With the outbreak of World War I he escaped with his father-in-law to Vienna, Austria, where he became close to the Gedolei Hador Rabbi Meir Arik, Rabbi Yosef Engel and the Gaon Rabbi Shteinberg of Brodie (author of the Machazeh Avraham), and drank thirstily from their Torah. At the same time he expended great effort in assisting the refugees in Vienna.

In the year 5682 (1922) he was appointed Rav of Viznitz, and a year later he re-opened the doors of the famed Vizhnitz Yeshiva that was destroyed in the First World War. Under his leadership the Yeshiva grew and thrived, until it became a beacon of Torah and Chassidus for the Jews of the entire region.

The Damesek Eliezer had an ambitious goal: to raise a new generation of Torah Jews who would combine Torah study with Chassidus, and proudly raise the torch of Torah and spread the teachings of Chassidus throughout the region. To that end he made sure to accept students from other towns besides Vizhnitz, such as Ruzhiner Chassidim from nearby Bokovin. In this way he could achieve his most fervent desire – to save the youth of the generation from spiritual ruin. The Damesek Eliezer was unique amongst his contemporaries in his concern for the spiritual welfare of the youth; many others had long given up hope of improving the situation. He gave of his heart and soul to the Yeshiva. One innovative idea was the establishment of a dormitory for the students - it was spacious and well-kept, which infused the general public with a greater respect for students of Torah.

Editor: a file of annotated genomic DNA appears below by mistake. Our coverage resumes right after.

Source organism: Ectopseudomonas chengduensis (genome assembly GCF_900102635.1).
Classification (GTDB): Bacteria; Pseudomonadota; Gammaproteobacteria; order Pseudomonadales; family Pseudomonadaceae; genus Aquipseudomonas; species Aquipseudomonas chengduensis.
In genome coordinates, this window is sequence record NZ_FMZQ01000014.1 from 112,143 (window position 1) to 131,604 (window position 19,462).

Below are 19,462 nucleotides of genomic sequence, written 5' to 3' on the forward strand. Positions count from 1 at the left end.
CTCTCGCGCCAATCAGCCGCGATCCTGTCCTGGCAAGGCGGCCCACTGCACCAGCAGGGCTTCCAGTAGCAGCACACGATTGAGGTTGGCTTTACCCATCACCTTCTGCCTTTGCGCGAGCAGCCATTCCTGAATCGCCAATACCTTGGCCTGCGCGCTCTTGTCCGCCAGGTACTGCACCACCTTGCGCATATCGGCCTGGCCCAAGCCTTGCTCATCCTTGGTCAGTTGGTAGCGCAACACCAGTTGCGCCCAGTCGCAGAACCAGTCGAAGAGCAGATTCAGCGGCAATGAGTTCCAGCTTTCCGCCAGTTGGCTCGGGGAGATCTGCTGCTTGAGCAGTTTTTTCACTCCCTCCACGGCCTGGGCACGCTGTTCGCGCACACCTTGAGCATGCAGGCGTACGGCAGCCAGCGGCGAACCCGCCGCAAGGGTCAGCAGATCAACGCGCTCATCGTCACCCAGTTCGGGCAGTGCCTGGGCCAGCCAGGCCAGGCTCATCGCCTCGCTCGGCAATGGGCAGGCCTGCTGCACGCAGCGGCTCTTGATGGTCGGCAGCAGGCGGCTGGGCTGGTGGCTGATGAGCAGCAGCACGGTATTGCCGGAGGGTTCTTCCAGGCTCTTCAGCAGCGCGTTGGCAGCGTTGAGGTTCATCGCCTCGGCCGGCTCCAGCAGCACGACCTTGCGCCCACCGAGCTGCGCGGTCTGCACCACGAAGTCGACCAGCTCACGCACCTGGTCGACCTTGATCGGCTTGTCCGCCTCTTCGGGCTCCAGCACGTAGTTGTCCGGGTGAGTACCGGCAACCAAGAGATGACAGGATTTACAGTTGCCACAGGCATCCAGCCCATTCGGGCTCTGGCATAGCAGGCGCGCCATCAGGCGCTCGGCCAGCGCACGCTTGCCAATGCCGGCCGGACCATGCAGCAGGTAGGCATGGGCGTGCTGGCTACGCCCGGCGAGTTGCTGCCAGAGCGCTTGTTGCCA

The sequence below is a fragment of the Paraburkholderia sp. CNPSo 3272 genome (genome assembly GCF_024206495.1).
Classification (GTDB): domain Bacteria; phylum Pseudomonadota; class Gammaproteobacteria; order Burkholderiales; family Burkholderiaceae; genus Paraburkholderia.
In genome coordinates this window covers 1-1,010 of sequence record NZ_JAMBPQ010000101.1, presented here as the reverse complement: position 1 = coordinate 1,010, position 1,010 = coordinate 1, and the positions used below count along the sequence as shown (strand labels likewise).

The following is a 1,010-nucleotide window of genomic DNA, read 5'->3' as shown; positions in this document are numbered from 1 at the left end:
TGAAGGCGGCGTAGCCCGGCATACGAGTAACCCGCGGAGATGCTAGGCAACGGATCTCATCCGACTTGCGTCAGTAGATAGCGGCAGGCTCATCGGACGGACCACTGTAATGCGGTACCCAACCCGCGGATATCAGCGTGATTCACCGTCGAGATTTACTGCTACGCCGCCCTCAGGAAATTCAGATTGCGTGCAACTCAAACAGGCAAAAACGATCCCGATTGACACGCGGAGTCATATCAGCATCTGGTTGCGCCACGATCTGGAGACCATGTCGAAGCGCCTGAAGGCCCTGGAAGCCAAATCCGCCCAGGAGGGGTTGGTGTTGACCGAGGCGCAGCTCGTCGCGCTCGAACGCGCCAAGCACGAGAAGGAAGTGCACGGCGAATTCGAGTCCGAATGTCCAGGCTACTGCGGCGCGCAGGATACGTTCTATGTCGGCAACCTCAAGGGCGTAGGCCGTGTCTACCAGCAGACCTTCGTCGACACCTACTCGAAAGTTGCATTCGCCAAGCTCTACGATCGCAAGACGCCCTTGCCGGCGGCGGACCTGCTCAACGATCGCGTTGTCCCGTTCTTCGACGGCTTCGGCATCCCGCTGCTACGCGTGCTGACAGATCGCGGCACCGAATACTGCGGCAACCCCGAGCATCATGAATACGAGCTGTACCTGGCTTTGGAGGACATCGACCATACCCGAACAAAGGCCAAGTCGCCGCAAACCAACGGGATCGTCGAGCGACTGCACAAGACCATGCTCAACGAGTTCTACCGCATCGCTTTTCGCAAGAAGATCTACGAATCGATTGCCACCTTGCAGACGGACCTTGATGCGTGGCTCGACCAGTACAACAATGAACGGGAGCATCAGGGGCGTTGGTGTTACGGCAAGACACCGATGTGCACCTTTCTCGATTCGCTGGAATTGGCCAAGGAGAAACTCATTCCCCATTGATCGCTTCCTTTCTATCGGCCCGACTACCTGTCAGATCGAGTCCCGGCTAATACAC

With time he began to see the fruits of his labor. The light of Torah shone once again, and the students of Vizhnitz themselves spread the Torah that they had learned wherever they went. They brought winds of renewal in aspects of Chinuch, Torah study and Chassidic behavior, as it had been in years gone by. The Damesek Eliezer indirectly influenced the establishment of many more Yeshivos around Europe, as many Rabbanim recognized the need and took advice and direction from.
His numerous students tell of the endless devotion and warmth they received under his loving care. A father once came to bring his son to learn in the Yeshiva, and told the Rebbe: My son is an only child, and my wife was opposed to his leaving home to learn far away - please keep a close watch on him”. To which the Rosh Yeshiva replied: “I have one hundred-twenty ‘only sons’; if a father relies on me and sends his son to learn here, then that immediately makes his son my ‘only child’!”